NYT Op-Ed Writer: Why Did So Many Americans Vote for Donald Trump Again?

Posted: Dec 09, 2020 2:55 PM
NYT Op-Ed Writer: Why Did So Many Americans Vote for Donald Trump Again?

Source: AP Photo/Evan Vucci

Democrats may be glad that Joe Biden appears to be on the cusp of officially clinching the presidency, but there’s a bit of confusion as well. Folks, the Trump campaign and its allies have yet to secure a decisive court win to continue their fight in exposing the mountain of voter fraud allegations. It’s a high bar concerning proving such fraud was so rampant and systemic that ballots should be tossed. It’s not in the cards right now. So, as Joe Biden picks his nominees for cabinet positions, hordes of liberals are celebrating, but there are some who know this really wasn’t the win they were looking for; they wanted a blue wave to crush Trumpism. Instead, Trumpism is here to stay. Donald Trump secured the most votes for re-election for an incumbent president in American history. Democrats weren’t able to retake key state legislatures which means the GOP still controls the lion’s share of mapping those congressional districts. Democrats lost seats in the House; it will be their smallest majority since the New Deal. And if things go well in the Georgia runoffs and the GOP retains the Senate, not much is going to happen for the Biden presidency.

I didn’t want this. I wanted Trump to crush Biden and perhaps if he just let the former VP hang himself with his own words in the first debate, things could have been different. Yet, a New York Times op-ed wonders why so many people voted for Trump. Here were the reasons he offered, while also giving a slight warning to the progressive left towards the end (via NYT):

Democrats, struggling to make sense of it all, are locked in yet another round of mutual recrimination: They were either too progressive for swing voters — too socialist or aggressive with ambitious policies like the Green New Deal — or not progressive enough to inspire potential Democratic voters to show up or cross over.

But they should understand that there was really no way to avoid disappointment. Three factors — the logic of partisan polarization, which inaccurate polling obscured; the strength of the juiced pre-Covid-19 economy; and the success of Mr. Trump’s denialist, open-everything-up nonresponse to the pandemic — mostly explain why Democrats didn’t fare better.


The president’s mendacious push to hastily reopen everything was less compelling to college-educated suburbanites, who tend to trust experts and can work from home, watch their kids and spare a laptop for online kindergarten. Mr. Trump lost the election mainly because he lost enough of these voters, including some moderate Republicans who otherwise voted straight Republican tickets.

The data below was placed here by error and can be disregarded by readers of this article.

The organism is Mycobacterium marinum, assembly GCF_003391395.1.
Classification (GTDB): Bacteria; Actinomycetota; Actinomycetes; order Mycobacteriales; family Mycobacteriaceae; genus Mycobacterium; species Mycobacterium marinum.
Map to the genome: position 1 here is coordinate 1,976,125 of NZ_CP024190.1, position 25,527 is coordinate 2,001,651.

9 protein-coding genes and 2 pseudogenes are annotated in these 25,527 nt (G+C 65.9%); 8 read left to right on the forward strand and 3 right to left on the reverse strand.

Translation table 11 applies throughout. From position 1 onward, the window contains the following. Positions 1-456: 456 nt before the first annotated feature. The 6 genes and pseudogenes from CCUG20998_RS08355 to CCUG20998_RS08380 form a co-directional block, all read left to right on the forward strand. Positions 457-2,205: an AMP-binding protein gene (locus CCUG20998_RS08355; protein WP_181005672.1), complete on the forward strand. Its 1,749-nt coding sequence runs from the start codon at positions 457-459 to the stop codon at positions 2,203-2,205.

Democrats need to rethink the idea that these voters would have put Democratic House and Senate candidates over the top if only Alexandria Ocasio-Cortez were less radiantly socialist. They need to accept that they took hits on the economy by failing to escape the trap Republicans set by doggedly refusing to do anything about the uncontained contagion destroying it.

And they need to understand how Mr. Trump saved his party by weaponizing polarization. Conservatives needed a way not to get spun by the president’s destabilizing act of disloyalty, so they steadied themselves by reaffirming their loyalty down the remainder of the ballot. They were voting against a personal crisis of identity, not the Green New Deal.

Democrats might have done better had sunny polls and their own biased partisan perceptions not misled them into believing that backlash to indisputably damning Republican failure would deliver an easy Senate majority — but not much better. Until the mind-bending spell of polarization breaks, everything that matters will be fiercely disputed and even the most egregious failures will continue to go unpunished.

Yeah, it’s the Times, so of course, Nancy Pelosi and congressional Democrats aren’t slammed for their politically motivated actions regarding derailing any form of COVID relief bill which proved to help the Trump White House and Republicans. They admitted this recently. It was also clear as day. No such bill was ever going to get Pelosi’s blessing so close to the election. Also, Chuck Schumer probably guessed correctly that a major piece of legislation like that would help Republicans keep the Senate. But hey, ‘orange man…bad,’ right? I also think that Trump suffering marginal losses with white working-class voters in the Rust Belt was probably more impactful regarding the Electoral College math, which is all that matters. 

Politics is the organization of our animosities, so this decrying of hyper-partisanship is trash. What do we have in common with liberals? Nothing. Yet, the call for AOC to be less socialist is just hilarious. She, of all people, is not going to back down. And his wing of the Democratic Party is on the uptick. It’s the moderate and more establishment wings who are in danger of being obliterated by Ocasio-Cortez and her squad. Democrats may have won 2020, but it could cost them everything. And this war between the far left and the establishment left-of-center could be a long, bloody slog. The more traditional sectors may be filled with older folks, but they have money and connections to counter the energy the far left brings. They duke it out, and the GOP can be there to pick up the scraps and offer the winning message of liberty, jobs, economic growth, and most of all law and order. 

Defund the police is coming back. Green New Deal is going to be pitched again. And Everest-sized tax increases are coming too, among other things. The circus is coming to town—and Joe Biden isn’t going to be able to hold it together. The man already fell over and broke his foot. 

Tread water until Trump 2024 arrives. 

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